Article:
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Citizen-Led Truth Commission Seeks Justice For Survivors Of North Carolina Torture Flights

Mohamedou Ould Slahi was shackled and blindfolded. Then the men in black stripped him naked and placed him in a diaper.

Although his eyes were covered, Slahi could hear the sound of aircraft engines whirring around him. One of the planes came to shuttle him to an United States air base in Afghanistan for interrogation.

“I was so exhausted, sick, and tired that I couldn’t walk, which compelled the escort to pull me up the steps like a dead body,” Slahi wrote in Guantánamo Diary, a firsthand account of his rendition and subsequent 14-year imprisonment at the U.S. military detention facility at Guantánamo Bay.

“I was crying silently and without tears,” he recalled. “For some reason, I gave all my tears at the beginning of the expedition, which was like the boundary between life and death.”

Slahi’s violent apprehension was not unique among other extraordinary rendition operations conducted during the first years of the war on terrorism. Nor was it unusual for terrorism detainees like him to be taxied to torture onboard the same Gulfstream V aircraft—tail number N379P— that Slahi called his “special” plane.

What people were surprised about, both then and now, was that the rendition flights departed from a small airport in rural North Carolina and were conducted by Aero Contractors Limited, a private front company for the Central Intelligence Agency.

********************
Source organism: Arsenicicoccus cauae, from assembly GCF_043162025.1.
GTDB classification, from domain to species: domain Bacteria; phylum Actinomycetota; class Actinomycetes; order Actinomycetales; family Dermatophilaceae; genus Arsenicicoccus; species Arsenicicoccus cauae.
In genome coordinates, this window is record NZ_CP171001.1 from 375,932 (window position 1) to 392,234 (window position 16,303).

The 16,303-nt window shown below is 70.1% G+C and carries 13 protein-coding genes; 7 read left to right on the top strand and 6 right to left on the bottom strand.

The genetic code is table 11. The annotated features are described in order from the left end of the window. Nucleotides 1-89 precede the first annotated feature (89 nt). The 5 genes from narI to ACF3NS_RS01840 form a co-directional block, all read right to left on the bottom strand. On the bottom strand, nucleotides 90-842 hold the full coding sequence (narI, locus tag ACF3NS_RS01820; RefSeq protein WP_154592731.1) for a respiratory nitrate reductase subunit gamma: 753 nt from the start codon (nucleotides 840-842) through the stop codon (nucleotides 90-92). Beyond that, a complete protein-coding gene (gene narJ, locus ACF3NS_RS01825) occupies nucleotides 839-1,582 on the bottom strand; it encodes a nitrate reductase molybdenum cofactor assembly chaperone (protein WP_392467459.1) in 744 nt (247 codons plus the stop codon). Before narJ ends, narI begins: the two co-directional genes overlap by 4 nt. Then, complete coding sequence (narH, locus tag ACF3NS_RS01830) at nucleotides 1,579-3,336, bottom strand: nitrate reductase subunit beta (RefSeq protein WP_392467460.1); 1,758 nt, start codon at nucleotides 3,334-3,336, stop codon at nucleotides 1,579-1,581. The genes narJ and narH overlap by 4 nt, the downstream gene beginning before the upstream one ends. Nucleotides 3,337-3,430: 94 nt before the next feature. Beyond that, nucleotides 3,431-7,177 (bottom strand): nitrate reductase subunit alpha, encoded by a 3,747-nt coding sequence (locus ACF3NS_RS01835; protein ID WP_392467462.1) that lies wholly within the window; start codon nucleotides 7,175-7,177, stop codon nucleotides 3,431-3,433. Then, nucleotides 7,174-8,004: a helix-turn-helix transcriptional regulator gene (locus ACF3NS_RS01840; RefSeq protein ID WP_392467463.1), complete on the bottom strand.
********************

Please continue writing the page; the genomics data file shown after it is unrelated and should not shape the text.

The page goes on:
Now, sixteen years after Slahi’s rendition, members of a citizen-led truth commission in North Carolina hope that a new report will bring him and other survivors one step closer to holding the perpetrators of their torture accountable.

In September, the North Carolina Commission of Inquiry on Torture capped an 18-month investigation with the release of a final report that shines light onto the outsized role that North Carolina played in the CIA’s rendition, detention and interrogation (RDI) program in the wake of the September 11 attacks.

The Commission’s members include academics, lawyers, human rights advocates, and retired military officers. Drawing on hours of witness and expert testimony, as well as troves of publicly available documents, their report is an educational tool for people of conscience hoping to promote transparency and accountability with the ultimate goal of ending torture.

The report is also a searing indictment against federal, state, and local officials for their role in facilitating Aero’s day-to-day operations and failing to investigate the North Carolina company’s involvement with the torture program.